How to connect 2-pin Flasher Relay

Thread Starter

sanmakk1001

Joined Jul 13, 2014
18
I am doing a simple project in which I need to connect flasher relay. The indicator (LED) dont seems to be flashing which part I did wrong in wiring the circuit. The flasher is working fine on my motorbike but I cant see the inner wiring of the motorbike to replicate the circuit. Or there is something else required to flash the indicator? Thank you
 

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Reloadron

Joined Jan 15, 2015
4,464
This is a very common problem when going from incandescent lamps to LED on a motorcycle. The flasher needs to see a heavier load to work and a LED will not supply that load. On motorcycles they use the term "turn signal equalizer". This amounts to placing a load resistor to ground on the left and right sides, turn signal to ground. A Google of "motorcycle turn signal load equalizer" will bring up a dozen hits. On my bike I just used some 5 Ohm power resistors but this can vary bike to bike. Here is a good little video on the subject. This is what Dogydave is getting at in his post.

You need to put a bulb on the light output to make the flasher work.
You will also notice when you do get flashing the load determines the rate of flash.

Ron
 

Thread Starter

sanmakk1001

Joined Jul 13, 2014
18
This is a very common problem when going from incandescent lamps to LED on a motorcycle. The flasher needs to see a heavier load to work and a LED will not supply that load. On motorcycles they use the term "turn signal equalizer". This amounts to placing a load resistor to ground on the left and right sides, turn signal to ground. A Google of "motorcycle turn signal load equalizer" will bring up a dozen hits. On my bike I just used some 5 Ohm power resistors but this can vary bike to bike. Here is a good little video on the subject. This is what Dogydave is getting at in his post.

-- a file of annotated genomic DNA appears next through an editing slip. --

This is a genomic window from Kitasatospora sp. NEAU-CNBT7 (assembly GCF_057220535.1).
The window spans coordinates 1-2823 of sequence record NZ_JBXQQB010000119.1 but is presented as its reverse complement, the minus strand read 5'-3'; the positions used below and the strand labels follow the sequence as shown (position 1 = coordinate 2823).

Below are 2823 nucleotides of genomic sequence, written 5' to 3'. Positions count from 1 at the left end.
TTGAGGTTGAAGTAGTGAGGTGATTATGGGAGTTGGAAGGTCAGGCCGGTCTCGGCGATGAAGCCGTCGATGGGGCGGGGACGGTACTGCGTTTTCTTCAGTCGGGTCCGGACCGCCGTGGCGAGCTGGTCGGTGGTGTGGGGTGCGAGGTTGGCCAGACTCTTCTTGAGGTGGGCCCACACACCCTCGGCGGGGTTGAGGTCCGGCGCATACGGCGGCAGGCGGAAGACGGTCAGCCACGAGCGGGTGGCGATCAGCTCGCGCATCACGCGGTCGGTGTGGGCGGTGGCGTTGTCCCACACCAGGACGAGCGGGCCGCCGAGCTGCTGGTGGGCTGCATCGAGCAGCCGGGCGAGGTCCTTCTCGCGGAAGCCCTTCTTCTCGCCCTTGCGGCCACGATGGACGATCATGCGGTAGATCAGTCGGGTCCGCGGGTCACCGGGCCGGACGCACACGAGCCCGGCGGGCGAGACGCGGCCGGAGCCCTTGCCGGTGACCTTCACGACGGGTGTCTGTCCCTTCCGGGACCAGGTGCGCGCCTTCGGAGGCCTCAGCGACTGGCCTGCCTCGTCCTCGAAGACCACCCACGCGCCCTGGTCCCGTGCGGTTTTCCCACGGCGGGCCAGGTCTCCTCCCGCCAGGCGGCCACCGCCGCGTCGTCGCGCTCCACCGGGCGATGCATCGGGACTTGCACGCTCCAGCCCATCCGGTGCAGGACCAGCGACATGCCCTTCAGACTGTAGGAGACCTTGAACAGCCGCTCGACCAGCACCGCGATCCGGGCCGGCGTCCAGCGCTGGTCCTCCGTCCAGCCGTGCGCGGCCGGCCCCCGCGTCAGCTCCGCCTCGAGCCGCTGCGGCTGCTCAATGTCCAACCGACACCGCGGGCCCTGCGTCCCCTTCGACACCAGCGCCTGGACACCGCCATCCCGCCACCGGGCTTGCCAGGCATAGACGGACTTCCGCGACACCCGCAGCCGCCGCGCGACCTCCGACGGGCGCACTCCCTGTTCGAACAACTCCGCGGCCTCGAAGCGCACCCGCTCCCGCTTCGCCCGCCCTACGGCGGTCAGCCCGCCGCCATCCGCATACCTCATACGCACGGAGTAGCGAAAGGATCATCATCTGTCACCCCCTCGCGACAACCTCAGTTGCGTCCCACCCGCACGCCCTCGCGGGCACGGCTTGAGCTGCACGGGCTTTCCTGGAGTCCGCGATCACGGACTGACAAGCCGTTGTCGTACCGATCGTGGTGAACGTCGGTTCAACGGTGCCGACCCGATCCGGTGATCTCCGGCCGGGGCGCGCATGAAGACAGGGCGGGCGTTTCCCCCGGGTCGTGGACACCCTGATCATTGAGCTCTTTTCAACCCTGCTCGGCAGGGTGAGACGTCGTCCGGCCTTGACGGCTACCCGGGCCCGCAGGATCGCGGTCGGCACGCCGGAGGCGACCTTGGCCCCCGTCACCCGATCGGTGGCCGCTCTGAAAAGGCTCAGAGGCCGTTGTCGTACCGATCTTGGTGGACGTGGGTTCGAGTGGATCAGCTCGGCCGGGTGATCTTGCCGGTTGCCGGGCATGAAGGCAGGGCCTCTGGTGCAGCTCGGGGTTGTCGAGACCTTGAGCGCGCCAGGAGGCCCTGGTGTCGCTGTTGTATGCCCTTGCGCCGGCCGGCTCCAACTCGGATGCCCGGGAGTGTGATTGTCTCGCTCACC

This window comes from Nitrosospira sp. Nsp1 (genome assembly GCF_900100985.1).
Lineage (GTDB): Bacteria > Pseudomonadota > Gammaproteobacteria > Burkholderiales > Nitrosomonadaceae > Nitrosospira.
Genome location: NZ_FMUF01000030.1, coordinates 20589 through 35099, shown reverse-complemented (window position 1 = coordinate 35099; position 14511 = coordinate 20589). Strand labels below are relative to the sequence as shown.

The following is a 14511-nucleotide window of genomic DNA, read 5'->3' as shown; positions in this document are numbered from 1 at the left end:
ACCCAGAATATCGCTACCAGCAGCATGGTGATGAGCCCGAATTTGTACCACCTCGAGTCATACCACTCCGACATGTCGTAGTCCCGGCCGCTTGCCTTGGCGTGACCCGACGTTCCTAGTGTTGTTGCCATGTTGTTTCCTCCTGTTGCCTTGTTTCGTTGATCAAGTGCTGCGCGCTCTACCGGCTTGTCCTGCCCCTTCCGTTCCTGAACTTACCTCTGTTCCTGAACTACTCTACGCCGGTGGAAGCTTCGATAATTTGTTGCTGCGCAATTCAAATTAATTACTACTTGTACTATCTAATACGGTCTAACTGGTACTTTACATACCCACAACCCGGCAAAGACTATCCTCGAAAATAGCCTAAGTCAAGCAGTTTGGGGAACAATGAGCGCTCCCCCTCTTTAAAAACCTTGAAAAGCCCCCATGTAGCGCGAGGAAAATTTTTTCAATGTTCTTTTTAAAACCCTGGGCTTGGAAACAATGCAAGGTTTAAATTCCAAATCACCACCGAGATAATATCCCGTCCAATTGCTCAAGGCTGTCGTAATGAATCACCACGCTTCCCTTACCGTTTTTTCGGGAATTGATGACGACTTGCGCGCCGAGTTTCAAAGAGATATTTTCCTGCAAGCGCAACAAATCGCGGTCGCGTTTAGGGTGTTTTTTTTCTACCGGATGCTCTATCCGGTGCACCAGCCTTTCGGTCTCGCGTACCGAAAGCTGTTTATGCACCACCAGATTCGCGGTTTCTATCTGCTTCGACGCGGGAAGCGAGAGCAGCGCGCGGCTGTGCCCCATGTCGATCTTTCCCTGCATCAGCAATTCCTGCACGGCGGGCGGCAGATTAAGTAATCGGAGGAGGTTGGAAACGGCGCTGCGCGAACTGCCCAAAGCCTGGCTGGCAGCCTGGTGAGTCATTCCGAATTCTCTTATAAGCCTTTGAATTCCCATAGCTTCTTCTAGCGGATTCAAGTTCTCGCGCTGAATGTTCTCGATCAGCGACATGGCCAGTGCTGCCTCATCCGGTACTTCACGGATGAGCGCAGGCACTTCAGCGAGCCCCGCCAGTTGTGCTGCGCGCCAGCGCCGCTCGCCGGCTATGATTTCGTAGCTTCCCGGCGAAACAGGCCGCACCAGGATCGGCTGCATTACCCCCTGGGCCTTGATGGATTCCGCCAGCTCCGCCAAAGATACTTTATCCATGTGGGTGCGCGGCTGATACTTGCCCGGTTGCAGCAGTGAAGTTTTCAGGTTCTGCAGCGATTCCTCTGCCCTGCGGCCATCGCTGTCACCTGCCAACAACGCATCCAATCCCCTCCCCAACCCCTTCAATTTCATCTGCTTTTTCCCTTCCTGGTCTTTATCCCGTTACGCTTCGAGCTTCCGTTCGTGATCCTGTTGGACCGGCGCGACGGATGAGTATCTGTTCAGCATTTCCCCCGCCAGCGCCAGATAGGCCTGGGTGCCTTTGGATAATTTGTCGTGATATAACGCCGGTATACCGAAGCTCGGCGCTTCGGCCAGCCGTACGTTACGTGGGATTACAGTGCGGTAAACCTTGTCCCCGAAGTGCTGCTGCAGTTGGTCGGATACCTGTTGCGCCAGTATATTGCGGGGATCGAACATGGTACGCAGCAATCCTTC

You will also notice when you do get flashing the load determines the rate of flash.

Ron
The flasher I used is specially design for LED use and have a variable resistor for flashing rate. What should I do to make it work ?
And the arrow indicator has total 18 small SMDs which I think can draw enough current ?
Link to the flasher : https://goo.gl/bJG3go

You need to put a bulb on the light output to make the flasher work.
Hooking the bulb will drain the battery pack quickly as I am not using acid battery for longer life. The project should be compact thats why I am 2xAA batteries.

They rely on current and an LED does not draw enough.
Then how I can make it work. Thanks
 
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Reloadron

Joined Jan 15, 2015
4,464
The flasher I used is specially design for LED use and have a variable resistor for flashing rate. What should I do to make it work ?
And the arrow indicator has total 18 small SMDs which I think can draw enough current ?
Link to the flasher : https://goo.gl/bJG3go
I looked at the link and scrolled down to the Illustration of the L-Output clearly pointing to the B connector and the B-Input clearly pointing to the L connector. You have to love this stuff. My guess is the drawing is incorrect? B-Input could represent B for Battery and the L-Output could represent L for Lamp. No clue what will or did happen if the thing was connected in reverse? You may want to try connecting the B to your power and L to your lamp and the other side of the lamp (LED) to ground. Make sure the LED polarity is correct also but from your picture it appears the LED is wired correct as it is lit.

Ron
 

Thread Starter

sanmakk1001

Joined Jul 13, 2014
18
I looked at the link and scrolled down to the Illustration of the L-Output clearly pointing to the B connector and the B-Input clearly pointing to the L connector. You have to love this stuff. My guess is the drawing is incorrect? B-Input could represent B for Battery and the L-Output could represent L for Lamp. No clue what will or did happen if the thing was connected in reverse? You may want to try connecting the B to your power and L to your lamp and the other side of the lamp (LED) to ground. Make sure the LED polarity is correct also but from your picture it appears the LED is wired correct as it is lit.

Ron
As @Dodgydave pointed me to hook the bulb and i did and it worked. Now I am sure its all about the current drawn from flasher relay. And yeah I connected the negative to the "B" its surely wrong and fixed it.